6 Uses Of Life Insurance In Financial Planning

Goal-based financial planning isn’t a new concept. Neither is diversification. 

We know that we’ve historically used life insurance as a risk management tool that helps with income replacement during your working years. But life insurance also plays an important role in a diversified and comprehensive financial plan. It’s important to first establish your goals, then explore the life insurance options available to help you work toward them.

While there are more than six uses of life insurance in comprehensive financial planning, the six below are certainly the most popular, especially in light of potential changes to tax laws.

Income Replacement 

The core of why most people get life insurance is income replacement to help ensure your loved ones still have buying power and are able to stay in their home.

If you’re in your core earning years – which span from ages 35 to 55 – income replacement is especially important. During those core earning years, while there is a low risk of death, there is a high pain point should death occur.

There will be a lot – emotionally and financially – for your loved ones to deal with in the event of an untimely death. Worrying about how to pay the mortgage and pay for funeral expenses shouldn’t be among them.

 College Planning

Another use of life insurance is putting a policy in place and leveraging the cash value to pay tuition. But if you take this route, you’ll need a long runway or high rate of return to build enough cash to be able to pay tuition.

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If you choose this strategy, the cash value of your chosen policy doesn’t go into the expected family contribution (EFC) for consideration in financial aid, so you might get some additional help from student loans or grants. 

The downside is that growth could take much longer than in a 529 investment portfolio. It’s important to talk with your financial advisor to ensure you’re using the strategy that best fits your situation.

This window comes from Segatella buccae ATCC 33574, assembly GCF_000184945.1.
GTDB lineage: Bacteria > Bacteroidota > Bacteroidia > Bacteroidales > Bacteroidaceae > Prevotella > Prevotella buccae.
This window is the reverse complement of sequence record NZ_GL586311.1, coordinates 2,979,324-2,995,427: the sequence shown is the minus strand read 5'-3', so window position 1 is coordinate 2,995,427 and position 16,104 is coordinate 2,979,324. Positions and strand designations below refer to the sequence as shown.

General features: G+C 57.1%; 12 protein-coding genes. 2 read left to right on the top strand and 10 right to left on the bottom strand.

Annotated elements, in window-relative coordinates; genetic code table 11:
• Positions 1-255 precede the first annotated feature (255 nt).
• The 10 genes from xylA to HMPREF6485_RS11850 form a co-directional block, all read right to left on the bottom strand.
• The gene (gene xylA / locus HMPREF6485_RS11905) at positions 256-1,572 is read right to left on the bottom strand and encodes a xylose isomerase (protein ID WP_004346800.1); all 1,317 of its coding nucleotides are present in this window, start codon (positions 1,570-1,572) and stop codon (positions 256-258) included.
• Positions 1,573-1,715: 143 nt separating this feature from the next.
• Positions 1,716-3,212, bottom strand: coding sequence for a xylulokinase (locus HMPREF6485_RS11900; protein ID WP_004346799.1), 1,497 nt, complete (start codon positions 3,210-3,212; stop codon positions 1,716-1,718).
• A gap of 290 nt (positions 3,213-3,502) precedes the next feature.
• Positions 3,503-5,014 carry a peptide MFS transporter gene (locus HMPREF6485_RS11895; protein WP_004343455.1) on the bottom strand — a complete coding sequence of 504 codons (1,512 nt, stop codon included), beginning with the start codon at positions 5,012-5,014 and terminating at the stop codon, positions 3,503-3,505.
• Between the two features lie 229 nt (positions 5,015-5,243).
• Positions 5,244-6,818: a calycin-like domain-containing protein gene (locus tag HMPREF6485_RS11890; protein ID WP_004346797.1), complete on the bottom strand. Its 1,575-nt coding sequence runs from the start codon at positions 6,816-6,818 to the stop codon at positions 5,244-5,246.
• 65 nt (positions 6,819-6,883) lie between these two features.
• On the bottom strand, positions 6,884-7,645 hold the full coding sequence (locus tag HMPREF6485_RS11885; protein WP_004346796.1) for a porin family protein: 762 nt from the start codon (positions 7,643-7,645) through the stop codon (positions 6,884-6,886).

Retirement Planning

Life insurance isn’t an investment, but it does have that savings component. Think of life insurance as another bucket – you put money into your 401(k) or you put money into your Roth IRA. Life insurance is a conservative portion of your investment portfolio that allows you to put in dollars on a tax-deferred basis, and unlike other vehicles, you get to control the flexibility and the options.

If properly put together and funded, you can take out a tax-free income over a period to supplement your retirement.

Tom Hegna, retirement income planning expert and author, said he’s moved some of his personal wealth into a cash value life insurance as a source of tax-free income in retirement.

“I think tax-free income in retirement is going to be more important every year,” Hegna said.

Life insurance can also be used to replace income from your pension or Social Security. Lastly, it can be used to cover long-term care costs. A lot of modern policies even have benefits for long-term care.

Tax Diversification.

Hegna noted that in order to provide for underfunded obligations like Social Security, Medicare, Medicaid, and government and military pensions, taxes are going to have to go up.

With life insurance policies with cash value, the cash value grows tax-deferred within the contract, and beneficiaries are paid federal income tax-free. Under Internal Revenue code 1035, older contracts with cash value that aren’t performing well can be exchanged for a newer policy tax-free.

 Business Needs

Using life insurance and buy-sell agreements upfront can help ensure continuity of the business. Whether you have two partners or multiple partners, you want to make sure that the business is passed to those who have an interest in it. 

Estate Planning

We all have an estate. Our goal with using life insurance in estate planning is to make sure you’re passing your estate efficiently and in the manner that you want to. There are always going to be expenses that come along with an estate. Life insurance provides liquidity to pay for some of those expenses and estate charges.

“Wealthy people often say they don’t need any life insurance – and they may be right in the traditional sense – however, they need a way to transfer wealth to their family in the most efficient way possible,” Hegna said. “Life insurance allows you to transfer large sums of wealth for pennies on the dollar.”

Other strategies include using an irrevocable life insurance trust to mitigate estate taxes. To go along with that, it’s important to stay up to date on potential changes in estate taxes, which will be a bigger conversation in the next 18 to 24 months.

 It’s important to explore ways to use life insurance as part of your comprehensive financial plan to meet your goals. If you aren’t sure how to do that, contact a professional who can help.

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